4. Making calculations as needed to report test results.
5. Operating equipment or instruments necessary to perform high volume analytical tests. Recognizing instrument malfunction and making corrections using preset strategies or notifying a technologist or supervisor.
6. Preparing reagents and media according to prescribed procedures.
7. Performing and recording quality control procedures required for tests assayed. Recognizing unacceptable quality control results. Correcting problems according to preset strategies or notifying a technologist or supervisor.
8. Recognizing abnormal or unusual test results and following institutional procedures for reporting critical values.
9. Utilizing laboratory information systems or other methods to accurately and effectively report patient results.
10. Performing inventory of supplies according to prescribed lists.
11. Observing all established laboratory safety procedures.
12. Participating in laboratory quality assurance/continuous quality improvement activities.
13. Maintaining records to demonstrate that proficiency testing samples are tested in the same manner as patient specimens.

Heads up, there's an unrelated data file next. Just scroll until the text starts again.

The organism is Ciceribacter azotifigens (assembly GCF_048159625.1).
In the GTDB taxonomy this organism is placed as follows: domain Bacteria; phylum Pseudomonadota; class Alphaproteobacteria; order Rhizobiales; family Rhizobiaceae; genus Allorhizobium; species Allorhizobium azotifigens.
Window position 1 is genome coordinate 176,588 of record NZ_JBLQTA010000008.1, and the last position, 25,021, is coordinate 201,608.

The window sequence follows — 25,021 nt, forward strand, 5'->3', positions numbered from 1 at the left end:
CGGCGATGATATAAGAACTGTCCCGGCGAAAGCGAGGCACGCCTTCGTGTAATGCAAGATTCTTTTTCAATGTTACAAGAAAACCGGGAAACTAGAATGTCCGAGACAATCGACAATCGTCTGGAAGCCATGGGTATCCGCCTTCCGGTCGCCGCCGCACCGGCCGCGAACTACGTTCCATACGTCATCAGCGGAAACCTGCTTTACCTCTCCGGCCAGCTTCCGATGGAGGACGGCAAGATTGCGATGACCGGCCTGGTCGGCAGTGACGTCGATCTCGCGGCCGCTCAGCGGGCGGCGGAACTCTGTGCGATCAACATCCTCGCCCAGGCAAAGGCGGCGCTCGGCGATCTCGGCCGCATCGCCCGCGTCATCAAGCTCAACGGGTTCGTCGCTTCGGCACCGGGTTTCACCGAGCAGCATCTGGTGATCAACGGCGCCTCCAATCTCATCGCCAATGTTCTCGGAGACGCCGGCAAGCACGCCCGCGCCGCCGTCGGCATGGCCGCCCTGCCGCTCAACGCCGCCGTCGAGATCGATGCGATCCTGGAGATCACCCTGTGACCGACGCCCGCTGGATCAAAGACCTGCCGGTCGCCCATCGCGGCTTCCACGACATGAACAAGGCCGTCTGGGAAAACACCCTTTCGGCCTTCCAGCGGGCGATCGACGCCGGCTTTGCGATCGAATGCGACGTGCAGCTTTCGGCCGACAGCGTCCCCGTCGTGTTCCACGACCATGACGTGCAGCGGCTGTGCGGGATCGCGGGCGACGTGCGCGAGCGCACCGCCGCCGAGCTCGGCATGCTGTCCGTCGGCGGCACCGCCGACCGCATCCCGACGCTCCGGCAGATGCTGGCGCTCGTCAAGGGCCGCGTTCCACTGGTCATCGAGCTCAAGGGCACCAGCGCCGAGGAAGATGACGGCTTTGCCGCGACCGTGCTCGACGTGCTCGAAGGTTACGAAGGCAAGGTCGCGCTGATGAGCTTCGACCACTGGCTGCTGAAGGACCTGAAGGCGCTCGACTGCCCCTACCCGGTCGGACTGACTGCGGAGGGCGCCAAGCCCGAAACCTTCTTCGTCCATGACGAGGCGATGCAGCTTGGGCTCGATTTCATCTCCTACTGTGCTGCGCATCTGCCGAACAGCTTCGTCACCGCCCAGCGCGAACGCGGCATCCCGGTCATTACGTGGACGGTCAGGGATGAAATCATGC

Notes

Tenn. Comp. R. & Regs. 1200-06-01-.22
Original rule filed May 3, 1995; effective July 17, 1995. Amendment filed September 9, 1996; effective November 23, 1996. Amendment filed January 7, 1997; effective March 23, 1997. Amendment filed March 25, 1997; effective June 6, 1997. Amendment filed March 4, 1998; effective May 20, 1998. Amendment filed August 23, 2001; November 6, 2001. Amendment filed January 31, 2003; effective April 16, 2003. Amendment filed August 25, 2003; effective November 8, 2003. Amendment filed April 17, 2007; effective July 1, 2007. Amendment filed April 1, 2009; effective June 15, 2009. Amendment filed April 22, 2010; effective July 21, 2010. Amendments filed January 13, 2022; effective 4/13/2022.

Authority: T.C.A. §§ 4-5-202, 4-5-204, 68-29-103, 68-29-105, 68-29-117, and 68-29-118.